Adhering to a schedule following orthopedic repair is crucial for successful recovery. Pets take about 3-4 months to recover. During the healing process, it is key that your pet not engage in too little or too much use of the knee. Too little use can lead to joint stiffening and delay healing. Too much activity can damage the implants and lead to repair failure.

Week 1-2
Your pet will typically be loopy for about 48 hours after surgery as the post-operative pain injections and anesthesia gradually wear off. In the first 10-14 days before sutures are removed it is important that the pet be restricted to leash walks to use the bathroom only. Your dogs should always be on a leash, even for short potty breaks! Excessive activity can damage the surgery site. Your dog should not go up or down any stairs during this time. For the first 1-2 weeks prescribed medication for pain will be administered as needed. A long-lasting antibiotic injection is administered on the day of surgery so no antibiotics will be needed at home. Please remove the bandage in 24 hours. You can do this at home or we can do this for you if you prefer. The bandage is just to minimize bruising and swelling so it is not an issue if slips off early. Swelling in the limb is typical post-surgery, especially 48-72 hours. If the knee appears swollen ice packs can be applied for 5 minutes at a time to reduce it. It is very important that the pet not be permitted to lick the surgery site as this can lead to an open incision and infection. Your pet will be sent home with a plastic collar to prevent this.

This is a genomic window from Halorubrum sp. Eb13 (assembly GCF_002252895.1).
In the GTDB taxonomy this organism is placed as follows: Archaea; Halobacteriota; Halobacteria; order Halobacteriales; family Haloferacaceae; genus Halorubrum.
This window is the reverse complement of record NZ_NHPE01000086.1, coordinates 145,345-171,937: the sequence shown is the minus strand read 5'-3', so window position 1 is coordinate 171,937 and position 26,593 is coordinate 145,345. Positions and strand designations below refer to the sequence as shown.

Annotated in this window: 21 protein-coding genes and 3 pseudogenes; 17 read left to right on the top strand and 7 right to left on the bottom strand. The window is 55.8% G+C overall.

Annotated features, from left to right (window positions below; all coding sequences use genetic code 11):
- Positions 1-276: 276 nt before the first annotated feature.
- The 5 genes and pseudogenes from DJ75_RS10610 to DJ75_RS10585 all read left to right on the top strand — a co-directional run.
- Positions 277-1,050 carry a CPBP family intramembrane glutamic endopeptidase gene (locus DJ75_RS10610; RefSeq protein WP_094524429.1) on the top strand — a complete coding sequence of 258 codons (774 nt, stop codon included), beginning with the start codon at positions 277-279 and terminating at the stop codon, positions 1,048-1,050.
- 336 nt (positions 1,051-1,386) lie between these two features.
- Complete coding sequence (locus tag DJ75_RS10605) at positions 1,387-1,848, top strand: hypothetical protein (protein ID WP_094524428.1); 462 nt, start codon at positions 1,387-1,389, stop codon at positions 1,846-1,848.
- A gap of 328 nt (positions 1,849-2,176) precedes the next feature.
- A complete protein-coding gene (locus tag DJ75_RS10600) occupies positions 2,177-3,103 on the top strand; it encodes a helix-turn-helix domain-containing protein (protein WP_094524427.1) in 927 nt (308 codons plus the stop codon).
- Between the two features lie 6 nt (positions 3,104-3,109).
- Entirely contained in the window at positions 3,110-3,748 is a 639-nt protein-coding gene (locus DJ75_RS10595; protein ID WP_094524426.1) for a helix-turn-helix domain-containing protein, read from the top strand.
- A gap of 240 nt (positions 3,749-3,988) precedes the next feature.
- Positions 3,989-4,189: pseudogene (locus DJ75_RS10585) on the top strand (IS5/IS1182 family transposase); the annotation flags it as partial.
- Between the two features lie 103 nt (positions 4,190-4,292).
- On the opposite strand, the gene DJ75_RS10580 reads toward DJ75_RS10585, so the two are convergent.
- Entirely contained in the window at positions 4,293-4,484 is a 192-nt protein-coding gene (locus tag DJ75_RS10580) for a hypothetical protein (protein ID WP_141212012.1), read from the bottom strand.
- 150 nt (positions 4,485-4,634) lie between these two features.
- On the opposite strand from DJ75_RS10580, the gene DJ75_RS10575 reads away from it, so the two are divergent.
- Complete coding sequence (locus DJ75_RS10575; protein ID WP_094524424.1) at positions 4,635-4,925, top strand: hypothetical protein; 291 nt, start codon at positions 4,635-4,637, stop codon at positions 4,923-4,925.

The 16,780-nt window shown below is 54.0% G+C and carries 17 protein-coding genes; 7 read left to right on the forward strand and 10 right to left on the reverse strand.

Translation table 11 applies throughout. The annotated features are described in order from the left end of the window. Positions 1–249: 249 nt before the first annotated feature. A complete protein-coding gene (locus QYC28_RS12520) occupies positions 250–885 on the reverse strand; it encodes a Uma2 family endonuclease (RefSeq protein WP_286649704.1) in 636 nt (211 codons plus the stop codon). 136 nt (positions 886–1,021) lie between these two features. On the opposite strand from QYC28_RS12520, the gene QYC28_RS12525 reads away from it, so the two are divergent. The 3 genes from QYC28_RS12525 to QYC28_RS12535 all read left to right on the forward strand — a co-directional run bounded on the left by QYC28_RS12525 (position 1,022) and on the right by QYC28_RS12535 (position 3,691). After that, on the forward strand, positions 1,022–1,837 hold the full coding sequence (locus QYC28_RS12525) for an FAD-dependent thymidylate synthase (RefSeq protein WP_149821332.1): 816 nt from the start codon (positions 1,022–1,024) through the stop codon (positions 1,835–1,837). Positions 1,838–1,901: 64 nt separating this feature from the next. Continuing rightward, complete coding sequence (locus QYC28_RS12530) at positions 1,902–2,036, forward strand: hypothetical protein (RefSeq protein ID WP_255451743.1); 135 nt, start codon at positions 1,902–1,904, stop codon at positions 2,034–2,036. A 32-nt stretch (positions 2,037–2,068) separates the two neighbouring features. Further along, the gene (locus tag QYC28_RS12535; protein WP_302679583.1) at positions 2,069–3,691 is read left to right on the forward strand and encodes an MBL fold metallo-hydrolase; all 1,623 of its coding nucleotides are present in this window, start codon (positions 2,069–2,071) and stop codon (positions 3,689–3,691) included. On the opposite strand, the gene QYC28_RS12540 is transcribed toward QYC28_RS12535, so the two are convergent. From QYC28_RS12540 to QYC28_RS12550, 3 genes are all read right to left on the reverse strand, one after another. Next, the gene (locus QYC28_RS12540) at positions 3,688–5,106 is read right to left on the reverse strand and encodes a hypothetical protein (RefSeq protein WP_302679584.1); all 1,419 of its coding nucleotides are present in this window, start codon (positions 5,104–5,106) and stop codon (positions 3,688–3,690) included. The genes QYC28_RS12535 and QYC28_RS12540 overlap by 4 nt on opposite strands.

Pets typically begin toe-touching the surgically repaired leg 3-5 days after the procedure however in some cases it can take more than a week

If tolerated, starting on the third day following surgery engage in about 5 minutes of passive range of motion exercise 2- 3 times a day. Passive range of motion involves moving the leg through a normal range of motion. Each joint, particularly the knee, should be flexed and extended. This may be painful for your dog, try to do as much as he or she will tolerate as ROM exercises will help prevent excessive scar tissue from forming.

We will remove the staples in 10-14 days. Please make an appointment whenever convenient for you. Dr. Kahn will also evaluate how the healing is progressing at that time.

Weeks 2-3 (after sutures removed). Your pet is now permitted to go on short walks! Walking on a leash should be about 15 minutes 2 or 3 times a day at a pace that your dog is comfortable with. Please continue the passive range of motion exercises as well as keep your pet off the stairs.

Weeks 4-6: Leash walks can now be 30 minutes in length and should be done 2 to 3 times a day. Going up and down stairs slowly is permitted, but please try to avoid them at this point as much as possible! We would like to get radiographs at about 6-8 weeks to make sure everything is healing appropriately.

Weeks 7 through 12: Leash walks can be increased to 45 minutes at a time and can begin to incorporate hills or ramps on these walks to help strengthen the surgical leg. Your dog can now begin to go up and down stairs as they typically would and can engage in light play. By the end of 12 weeks, your dog’s leg should be healed and may engage in normal activity, but may appear weaker than the other side depending on how much muscle loss was experienced. Complete recovery can take up to 6 months.

In some cases, the pins placed will need to be removed. If that is the case, they generally will be pulled at about the 12-week mark. This surgery is significantly less intensive than the original surgery and will only require minimal activity restriction while the small skin incision heals.